This gentleman, unfortunately, can't tell the difference between fiction and scholarship. Say it with me "THE DA VINCI CODE IS FICTION." It bears as much relationship to reality as Tom Clancy's work, which is to say, it's loosely based in the world we currently inhabit.
So, most of his criticisms are moot.
What I found interesting was towards the bottom:
The average high-school educated Christian would have known that the Gnostic gospels represent the legendary phase of Christianity. Jesus Christ, among other things, was a human being, lived a human life at a specific point in human history, was sentenced to a particularly hideous death on the charge of blasphemy and, according the records left by his followers, rose triumphant over death itself – "beating down death," as the Orthodox Christians say, "by death," i.e., by his own death.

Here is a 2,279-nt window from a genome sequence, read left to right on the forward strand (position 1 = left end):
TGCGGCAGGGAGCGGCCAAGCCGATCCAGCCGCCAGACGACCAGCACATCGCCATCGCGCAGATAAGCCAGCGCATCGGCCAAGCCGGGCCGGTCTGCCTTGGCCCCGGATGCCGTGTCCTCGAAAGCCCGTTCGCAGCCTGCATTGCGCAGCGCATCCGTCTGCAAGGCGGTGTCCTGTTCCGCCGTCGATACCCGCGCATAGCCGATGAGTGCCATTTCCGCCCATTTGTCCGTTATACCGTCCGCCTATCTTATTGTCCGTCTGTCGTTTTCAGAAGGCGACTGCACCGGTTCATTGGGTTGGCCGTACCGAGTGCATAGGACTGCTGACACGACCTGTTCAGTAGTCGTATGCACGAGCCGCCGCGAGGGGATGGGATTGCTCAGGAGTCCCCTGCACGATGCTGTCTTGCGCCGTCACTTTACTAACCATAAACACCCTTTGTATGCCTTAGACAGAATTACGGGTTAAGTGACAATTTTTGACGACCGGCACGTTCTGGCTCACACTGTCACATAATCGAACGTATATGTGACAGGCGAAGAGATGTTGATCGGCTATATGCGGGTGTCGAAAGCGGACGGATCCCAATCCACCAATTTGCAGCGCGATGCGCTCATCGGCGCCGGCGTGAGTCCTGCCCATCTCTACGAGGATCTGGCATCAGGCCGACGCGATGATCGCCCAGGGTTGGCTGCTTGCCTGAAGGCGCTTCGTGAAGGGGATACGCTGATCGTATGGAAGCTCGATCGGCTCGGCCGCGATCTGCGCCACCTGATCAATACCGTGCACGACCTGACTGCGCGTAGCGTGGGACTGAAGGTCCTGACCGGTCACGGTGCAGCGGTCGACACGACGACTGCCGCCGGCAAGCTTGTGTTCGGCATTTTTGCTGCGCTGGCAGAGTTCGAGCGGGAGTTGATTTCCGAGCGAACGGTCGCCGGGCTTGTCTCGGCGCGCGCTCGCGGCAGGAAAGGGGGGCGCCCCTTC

And so, this legendary phase of Christianity can be safely disregarded? Like we disregard our own American legends of The Founding Fathers? Davy Crockett? Sam Adams? Or Rome disregarded Romulus and Remus? Aeneas?
These legends serve a purpose, as well. They tell us not only about Jesus, but about ourselves. The inner and outer worlds unite in Myth, which is in many ways more interesting than history. History is (can be) propaganda. Myth is soulwork.
As a Christian, I would think he'd be concerned about that.